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Massenburg og Kramer om JBL LSR6300

Publisert: 11.12.09 kl. 14:46

JBL LSR6300 studiomonitorserien har lenge vært en tungvekter i lyd-til-bilde-verdenen, med norske brukere som Storyline Studios (Chimney Pot og Frogner Kino), Nordisk Film og Cutting Edge. Men serien står også høyt i kurs i musikkmiljøet, noe George Massenburg og Eddie Kramer gladelig forteller om:


George Massenburg Relies On JBL Studio Monitors

Multi-GRAMMY® Award-winning producer/engineer George Massenburg, who is world-renowned for his contribution to studio design, signal processing, and legendary projects with Linda Ronstadt, Randy Newman, Lyle Lovett, The Dixie Chicks, Earth Wind and Fire, chose JBL LSR6300 Series studio monitors for his recent projects. Patty Loveless’ Mountain Soul II and Livingston Taylor’s forthcoming release were mixed at Massenburg’s studio using two LSR6328P 8-inch bi-amplified studio monitors and the LSR6312SP 12-inch powered subwoofer.

“They’re really competent monitors, well-powered, linear, great, and all the JBL technology has been brought to bear to give well-balanced dispersion,” Massenburg comments. “I listened to them in a bunch of different positions and compared them to other speakers I had been using, and as a speaker I can depend on in any number of circumstances, these really deliver.”

The JBL LSR6300 Series monitors incorporate patented dual-drive transducers, capable of delivering very high SPL and flat response at all listening levels. Using Linear Spatial Reference design criteria, JBL takes 70 measurements, 360 degrees around the speaker providing 1200 times the data of a single on-axis measurement. Using this data, JBL designs critical components of all LSR6300, 4300 and 2300 series monitors to deliver very neutral response in a broad range of acoustic conditions. Going a step further JBL incorporates its acclaimed RMC™ Room Mode Correction system that compensates for the low frequency issues in acoustically less-than ideal spaces.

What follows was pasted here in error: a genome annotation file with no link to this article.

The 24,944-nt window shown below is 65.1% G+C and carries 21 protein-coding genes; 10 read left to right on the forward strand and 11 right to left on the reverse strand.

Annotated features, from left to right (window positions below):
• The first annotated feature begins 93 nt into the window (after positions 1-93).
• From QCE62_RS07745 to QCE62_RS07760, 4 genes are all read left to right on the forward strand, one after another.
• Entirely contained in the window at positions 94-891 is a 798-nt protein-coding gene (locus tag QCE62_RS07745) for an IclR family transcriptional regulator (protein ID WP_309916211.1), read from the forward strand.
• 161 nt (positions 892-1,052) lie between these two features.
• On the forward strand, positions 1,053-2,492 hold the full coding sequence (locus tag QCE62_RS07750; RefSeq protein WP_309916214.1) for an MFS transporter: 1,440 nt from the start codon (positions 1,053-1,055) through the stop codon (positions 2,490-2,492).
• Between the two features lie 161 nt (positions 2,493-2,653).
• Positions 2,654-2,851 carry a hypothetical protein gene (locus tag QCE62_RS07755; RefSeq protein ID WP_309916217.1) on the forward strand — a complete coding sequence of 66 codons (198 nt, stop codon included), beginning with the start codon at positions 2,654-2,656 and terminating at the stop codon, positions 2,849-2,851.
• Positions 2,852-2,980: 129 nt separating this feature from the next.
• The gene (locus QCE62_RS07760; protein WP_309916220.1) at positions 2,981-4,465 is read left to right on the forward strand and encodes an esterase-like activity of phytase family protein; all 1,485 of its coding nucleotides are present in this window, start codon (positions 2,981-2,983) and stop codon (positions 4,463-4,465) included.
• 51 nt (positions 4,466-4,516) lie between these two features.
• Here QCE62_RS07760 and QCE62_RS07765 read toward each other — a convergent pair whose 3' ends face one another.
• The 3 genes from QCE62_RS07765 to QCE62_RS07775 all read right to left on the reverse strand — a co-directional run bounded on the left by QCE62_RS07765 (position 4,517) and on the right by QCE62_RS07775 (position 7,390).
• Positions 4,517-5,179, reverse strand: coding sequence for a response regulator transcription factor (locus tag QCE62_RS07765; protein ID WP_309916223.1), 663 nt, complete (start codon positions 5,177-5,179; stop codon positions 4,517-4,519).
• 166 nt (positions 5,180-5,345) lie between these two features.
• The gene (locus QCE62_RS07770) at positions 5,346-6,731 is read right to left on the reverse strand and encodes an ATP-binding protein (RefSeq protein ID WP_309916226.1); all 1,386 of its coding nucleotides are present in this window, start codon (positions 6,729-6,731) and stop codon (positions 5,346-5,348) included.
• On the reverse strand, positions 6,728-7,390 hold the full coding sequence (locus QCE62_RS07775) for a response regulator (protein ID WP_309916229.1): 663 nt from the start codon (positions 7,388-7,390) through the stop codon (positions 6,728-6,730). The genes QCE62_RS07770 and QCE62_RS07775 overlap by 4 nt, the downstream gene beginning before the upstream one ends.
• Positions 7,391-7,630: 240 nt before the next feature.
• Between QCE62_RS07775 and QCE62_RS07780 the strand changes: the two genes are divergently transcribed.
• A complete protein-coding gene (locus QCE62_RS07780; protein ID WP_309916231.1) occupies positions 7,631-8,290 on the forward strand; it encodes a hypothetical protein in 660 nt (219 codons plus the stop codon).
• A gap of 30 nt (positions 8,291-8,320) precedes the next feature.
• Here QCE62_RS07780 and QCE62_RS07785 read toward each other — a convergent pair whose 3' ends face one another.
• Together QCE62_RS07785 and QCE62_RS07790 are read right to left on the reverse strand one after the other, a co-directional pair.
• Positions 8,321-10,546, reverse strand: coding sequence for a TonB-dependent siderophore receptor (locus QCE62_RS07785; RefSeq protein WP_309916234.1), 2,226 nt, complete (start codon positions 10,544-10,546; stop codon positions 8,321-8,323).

Having heard the LSR6300 Series in several settings, George chose them for his latest projects. “They were around [John McBride’s Nashville-based] Blackbird Studios. For the past six months or so they’ve been in my studio as my main stereo monitors. They’re neutral in any circumstance I’ve heard them in. You get use to them in about six seconds flat. And then they disappear. And your listening to music, you’re not listening to speakers.”

As Adjunct Professor of Music Technology at McGill University in Montreal and Berklee College of Music in Boston, Massenburg dedicates a significant portion of his time to sharing his experience and knowledge with audio students. When asked his priorities for equipment in the control room, he stresses the importance of investing in high-quailty studio monitors. “Our professional recommendation as educators is, your first priority in any situation is hearing what you’ve really got,” he said. “Monitors are the critical link and even more critical in a home production situation. No matter how much money you’ve spent on your other equipment, if you can’t hear, you’re going to make the wrong decisions, and it doesn’t matter what you’re putting down on disc.” Specifically on his JBL LSR6300 Series monitors, Massenburg comments: “I feel like I’m listening to the music, not the speakers. You can’t spend ‘too much’ on monitors that work this well.”